"It's so relaxing," says the person introduced to a type of jazz found to be pleasing, palatableand inoffensive. The challenge for an artist is to create ambient music that can be accepted by those unfamiliar with jazz, without putting others to sleep. Acoustic bassist Colin Dean makes it happen with Shiwasu.
Dean was born on Long Island, New York. A student of New School for Jazz and Contemporary Music, he earned a bachelor of fine arts degree in performance in 2006. He has opened for such artists as Snoop Dogg and MC Lyte.
"Bardo" begins softly, with Dean and pianist Rachel Z. supplemented by drummer Colin Stranahan's light cymbals play. Sean Nowell's tenor sax comes in for a bit, as the tone gradually picks up. After a brief bass lead, the tenor takes point and ratchets up the energy. The band engages in a stop-time sequence before Nowell lets loose. Dean, Stranahan and Rachel Z perform an interlude during which it's not clear which instrumentif anyhas the lead. One moment, it seems like the piano; another, it could be the bass or drums.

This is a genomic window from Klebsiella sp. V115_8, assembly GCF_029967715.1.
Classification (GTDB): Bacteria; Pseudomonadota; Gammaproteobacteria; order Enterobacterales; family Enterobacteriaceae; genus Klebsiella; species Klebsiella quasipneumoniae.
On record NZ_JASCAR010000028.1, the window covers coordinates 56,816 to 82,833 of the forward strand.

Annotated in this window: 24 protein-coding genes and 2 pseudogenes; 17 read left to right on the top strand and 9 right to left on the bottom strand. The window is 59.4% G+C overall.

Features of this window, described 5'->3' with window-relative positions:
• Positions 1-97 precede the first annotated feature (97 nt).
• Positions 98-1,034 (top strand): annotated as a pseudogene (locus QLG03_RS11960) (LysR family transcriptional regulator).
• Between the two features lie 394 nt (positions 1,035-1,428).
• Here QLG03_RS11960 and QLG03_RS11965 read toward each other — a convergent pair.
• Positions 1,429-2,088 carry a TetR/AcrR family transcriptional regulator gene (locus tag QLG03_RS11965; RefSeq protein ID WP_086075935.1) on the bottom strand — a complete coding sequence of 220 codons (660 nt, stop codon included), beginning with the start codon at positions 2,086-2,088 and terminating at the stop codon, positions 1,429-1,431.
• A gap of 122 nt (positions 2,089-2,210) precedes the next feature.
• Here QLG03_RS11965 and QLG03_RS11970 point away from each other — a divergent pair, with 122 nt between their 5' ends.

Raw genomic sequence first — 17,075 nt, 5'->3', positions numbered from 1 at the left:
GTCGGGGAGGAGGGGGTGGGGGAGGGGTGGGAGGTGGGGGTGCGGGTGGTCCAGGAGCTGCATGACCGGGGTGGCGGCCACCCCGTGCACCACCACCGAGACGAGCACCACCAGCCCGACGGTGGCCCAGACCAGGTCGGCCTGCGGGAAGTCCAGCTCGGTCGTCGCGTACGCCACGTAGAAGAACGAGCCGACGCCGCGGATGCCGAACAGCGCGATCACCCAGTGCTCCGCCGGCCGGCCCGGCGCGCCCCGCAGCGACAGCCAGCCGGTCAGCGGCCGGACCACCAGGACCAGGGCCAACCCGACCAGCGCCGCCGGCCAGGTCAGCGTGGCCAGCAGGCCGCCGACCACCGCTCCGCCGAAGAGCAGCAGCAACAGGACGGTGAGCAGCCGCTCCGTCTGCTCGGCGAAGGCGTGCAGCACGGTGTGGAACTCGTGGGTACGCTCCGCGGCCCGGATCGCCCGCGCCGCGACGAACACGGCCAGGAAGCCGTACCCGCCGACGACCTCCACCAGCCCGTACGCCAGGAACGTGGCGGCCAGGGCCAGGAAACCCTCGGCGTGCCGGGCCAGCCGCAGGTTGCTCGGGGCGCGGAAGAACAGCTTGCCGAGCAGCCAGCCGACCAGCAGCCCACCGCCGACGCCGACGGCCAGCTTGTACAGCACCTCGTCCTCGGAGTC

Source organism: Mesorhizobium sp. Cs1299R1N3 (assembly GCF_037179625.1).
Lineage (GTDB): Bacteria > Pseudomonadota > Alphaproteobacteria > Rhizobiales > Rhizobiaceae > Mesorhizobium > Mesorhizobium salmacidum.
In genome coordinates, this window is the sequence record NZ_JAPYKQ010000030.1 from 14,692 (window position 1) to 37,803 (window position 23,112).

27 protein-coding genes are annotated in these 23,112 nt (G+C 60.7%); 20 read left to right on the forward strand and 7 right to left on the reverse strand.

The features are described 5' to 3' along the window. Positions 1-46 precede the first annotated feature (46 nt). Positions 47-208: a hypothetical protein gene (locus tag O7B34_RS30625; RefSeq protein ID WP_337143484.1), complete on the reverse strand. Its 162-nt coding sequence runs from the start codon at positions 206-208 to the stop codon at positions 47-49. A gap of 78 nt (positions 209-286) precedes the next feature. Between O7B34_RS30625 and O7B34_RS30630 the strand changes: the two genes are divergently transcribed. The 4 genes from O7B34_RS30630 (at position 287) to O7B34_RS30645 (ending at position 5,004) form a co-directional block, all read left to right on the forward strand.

"Akasha" possesses a moderate groove. The tenor leads, aided largely by a mix of rim shots and snare. The piano stretches out on the middle solo. Nowell follows, making the sax wail during key phrases. The background intensity also picks up.
Shiwasu blends traditional jazz with elements of hip-hop, world music and other styles. Five of the seven tracks were written by Dean. The others are new interpretations of "My Romance" by Rodgers and Hart, and "My Ship" by Kurt Weill and Ira Gerswhin.
Growth; Wakan; My Romance; Bardo; Akasha; Brooklyn Ferry; My Ship.
Sean Nowell: tenor saxophone, soprano saxophone; Rachel Z: piano; Colin Dean: acoustic bass; Colin Stranahan: drums.